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Swedish report Swedish report
by Euro Reporter
2011-08-11 07:24:14
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Increased religious violence in Sweden

From 2008 to 2009; Sweden went from being one of the calmest countries in this respect to a position in the middle. In 2008 the index number was 1.2 and in 2009 it was 2.3. Sweden’s Nordic neighbours had much lower index numbers writes the daily newspaper Dagens Nyheter.

Paw explains the increase with more hate crimes against Muslims, increased anti-Semitism among some groups in for example Malmö and increased tensions between ”the population in general and the Muslim population”.

Iraq is number one on the list of religious violence; their index number is 9.0.
Paw’s own concern about the accuracy of their investigation is that open democracies, for example Sweden, might report incidents that dictatorships censor. That has to be taken into consideration when making comparisons. It can also be difficult to distinguish ‘religious conflicts’ from conflicts about other things; when religion is used as an excuse.


Swedish queen's report denies father had Nazi links

Sweden's royal family has rejected allegations of links between the German-born queen's late father and the Nazi regime in Germany. Queen Silvia has published a report she commissioned in response to claims her father took over a factory from a Jewish businessman. The report concluded that Walter Sommerlath had in fact helped the Jewish man escape from Germany. But a Holocaust survivors' group said the findings were a "whitewash".

Last year, Swedish commercial broadcaster TV4 reported that Mr Sommerlath had taken advantage of the Nazi's "Aryanisation" programme to take over a factory belonging to Jewish businessman Efim Wechsler in 1939. But the new, 34-page report, compiled by Swedish World War II expert Erik Norberg, indicated that Mr Sommerlath had allowed Mr Wechsler to escape from Germany by trading the factory for a coffee plantation in Brazil. The report confirmed that Mr Sommerlath - who died in 1990 - had gone to Brazil in 1920, aged 20, where he met and married the queen's Brazilian mother Alice, whose family owned the large plantation.

The American Gathering of Holocaust Survivors and their Descendants reacted to the report by dismissing it as "self-serving" and lacking in credibility. "The report was not an independent inquiry - it was commissioned by the queen with the participation of her cousin, a Brazilian lawyer," the organisation said in a statement quoted by the Associated Press news agency. "Such a probe can only raise suspicions of a whitewash." Queen Silvia has faced criticism in Swedish media for a number of years for not doing more to address the rumours of her father's role in Germany during World War II.


Sweden draws up plan to fight extremists

Sweden has drawn up a plan to fight extremism in response to attacks in neighbouring Norway that killed 77 people last month, government ministers wrote in an opinion piece published Friday. The national plan was needed to safeguard Sweden against similar attacks, Prime Minister Fredrik Reinfeldt and two ministers wrote, describing the Norway killings as a “catastrophe of unimaginable dimensions”. They identified the fringes of three extremist groups as the most dangerous: the white-power far-right, the far-left and Islamists.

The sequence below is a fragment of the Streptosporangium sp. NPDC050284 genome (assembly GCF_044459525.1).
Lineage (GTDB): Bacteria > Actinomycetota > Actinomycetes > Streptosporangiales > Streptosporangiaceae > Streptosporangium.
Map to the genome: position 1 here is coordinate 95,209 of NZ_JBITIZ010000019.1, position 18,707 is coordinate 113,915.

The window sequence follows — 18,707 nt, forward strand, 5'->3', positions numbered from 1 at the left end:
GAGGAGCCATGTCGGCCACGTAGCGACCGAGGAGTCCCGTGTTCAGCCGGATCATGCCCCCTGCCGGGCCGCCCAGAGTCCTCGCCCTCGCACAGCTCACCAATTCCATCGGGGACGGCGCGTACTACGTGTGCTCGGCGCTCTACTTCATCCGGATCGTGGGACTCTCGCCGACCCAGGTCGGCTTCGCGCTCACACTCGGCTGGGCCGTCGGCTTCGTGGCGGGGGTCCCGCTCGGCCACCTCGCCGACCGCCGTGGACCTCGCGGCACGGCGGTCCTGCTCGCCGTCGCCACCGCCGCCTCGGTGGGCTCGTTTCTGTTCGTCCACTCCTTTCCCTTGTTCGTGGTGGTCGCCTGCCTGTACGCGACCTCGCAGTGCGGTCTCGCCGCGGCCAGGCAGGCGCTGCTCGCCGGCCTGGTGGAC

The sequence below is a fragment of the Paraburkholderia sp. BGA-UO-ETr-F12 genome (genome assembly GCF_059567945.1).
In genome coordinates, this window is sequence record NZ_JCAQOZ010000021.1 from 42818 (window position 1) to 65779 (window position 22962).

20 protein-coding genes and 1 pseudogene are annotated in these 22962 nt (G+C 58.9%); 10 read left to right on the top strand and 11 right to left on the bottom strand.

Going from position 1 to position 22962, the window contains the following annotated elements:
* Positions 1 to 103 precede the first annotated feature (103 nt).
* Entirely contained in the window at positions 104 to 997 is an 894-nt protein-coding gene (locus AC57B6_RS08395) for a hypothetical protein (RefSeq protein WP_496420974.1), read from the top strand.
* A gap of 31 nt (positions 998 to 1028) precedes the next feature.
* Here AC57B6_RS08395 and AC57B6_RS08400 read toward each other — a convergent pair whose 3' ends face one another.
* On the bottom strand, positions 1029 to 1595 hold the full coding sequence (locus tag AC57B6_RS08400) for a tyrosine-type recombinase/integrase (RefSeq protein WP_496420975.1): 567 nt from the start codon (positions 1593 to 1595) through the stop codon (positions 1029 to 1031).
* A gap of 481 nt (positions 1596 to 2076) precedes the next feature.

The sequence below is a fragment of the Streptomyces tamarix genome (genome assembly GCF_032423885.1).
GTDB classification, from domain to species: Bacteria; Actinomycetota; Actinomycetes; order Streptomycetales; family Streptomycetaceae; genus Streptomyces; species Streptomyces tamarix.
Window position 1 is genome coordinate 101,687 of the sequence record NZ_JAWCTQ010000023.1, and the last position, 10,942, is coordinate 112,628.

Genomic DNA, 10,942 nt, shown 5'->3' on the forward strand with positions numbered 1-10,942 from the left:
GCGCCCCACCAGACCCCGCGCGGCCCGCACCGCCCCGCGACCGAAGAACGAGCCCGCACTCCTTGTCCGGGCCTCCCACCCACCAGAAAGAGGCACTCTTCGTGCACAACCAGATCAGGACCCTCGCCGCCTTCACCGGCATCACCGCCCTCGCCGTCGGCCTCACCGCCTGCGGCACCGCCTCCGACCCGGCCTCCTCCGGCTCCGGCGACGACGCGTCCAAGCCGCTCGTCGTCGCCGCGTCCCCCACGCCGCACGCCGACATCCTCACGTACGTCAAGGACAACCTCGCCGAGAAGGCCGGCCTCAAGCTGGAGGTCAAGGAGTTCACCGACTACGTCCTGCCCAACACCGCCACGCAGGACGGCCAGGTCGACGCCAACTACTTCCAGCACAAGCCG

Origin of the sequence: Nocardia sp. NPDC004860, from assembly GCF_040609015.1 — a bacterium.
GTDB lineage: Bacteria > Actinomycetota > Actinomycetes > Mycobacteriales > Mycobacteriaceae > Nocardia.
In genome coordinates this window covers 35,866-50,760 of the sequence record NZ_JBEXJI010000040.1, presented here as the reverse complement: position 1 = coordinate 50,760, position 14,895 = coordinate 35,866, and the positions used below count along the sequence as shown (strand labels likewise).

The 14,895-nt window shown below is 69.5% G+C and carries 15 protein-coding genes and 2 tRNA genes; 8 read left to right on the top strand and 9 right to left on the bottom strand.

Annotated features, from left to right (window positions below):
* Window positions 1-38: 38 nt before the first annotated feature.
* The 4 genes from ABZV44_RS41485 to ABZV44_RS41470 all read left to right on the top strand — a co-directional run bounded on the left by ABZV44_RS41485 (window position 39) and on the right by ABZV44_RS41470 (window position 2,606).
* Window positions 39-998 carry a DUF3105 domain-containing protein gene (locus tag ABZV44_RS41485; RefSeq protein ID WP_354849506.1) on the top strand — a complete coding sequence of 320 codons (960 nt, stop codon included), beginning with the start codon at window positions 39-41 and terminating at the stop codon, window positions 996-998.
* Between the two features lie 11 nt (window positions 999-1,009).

“We need to have a broad concept of violent extremism and not limit our line of vision,” Reinfeldt, Justice Minister Beatrice Ask and Democracy Minister Birgitta Ohlsson wrote in the Dagens Nyheter newspaper. “There are many similarities in the processes that lead individuals to use violence to reach political goals, regardless of the political or religious content of their extreme ideas,” they wrote. The plan calls for close cooperation and expanded intelligence and information sharing between all strata of society, including police, national and local authorities, schools, social services and civil society. The rightwing extremist who confessed to the twin July 22 attacks in Norway had much in common with the Islamic extremist behind the first ever suicide bombing in Sweden in December last year, the ministers said.

The Sweden attacker, 29-year-old Taimour Abdulwahab, was killed when apparently detonating his bomb by mistake in a deserted Stockholm side street. Two people were injured when his car exploded in an earlier blast. Citing a report that around 20 percent of Swedish high school students showed intolerance towards minorities, the ministers emphasised the importance of reaching people who “risk making up the growth basis for future extremism.”

“It is important that vulnerable individuals who could be drawn to an anti-democratic message stand at the centre of our preventive work so they can be detected in time,” they wrote. “Battling against violence-prone extremism is not just a task for the state. All of Sweden is needed to protect our democracy.” They presented their plan two weeks after 32-year-old rightwing extremist Anders Behring Breivik bombed government offices in Oslo, killing eight people, and then shot dead 69 more on the nearby island of Utoeya where the ruling Labour Party's youth organisation was hosting a summer camp.

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Emanuel Paparella2011-08-11 13:36:01
People used to think of the Scandinavian countries as island of peace and prosperity buttressed by social equality and democratic institution. Obviously, even in this garden there was a snake that nobody saw coming.

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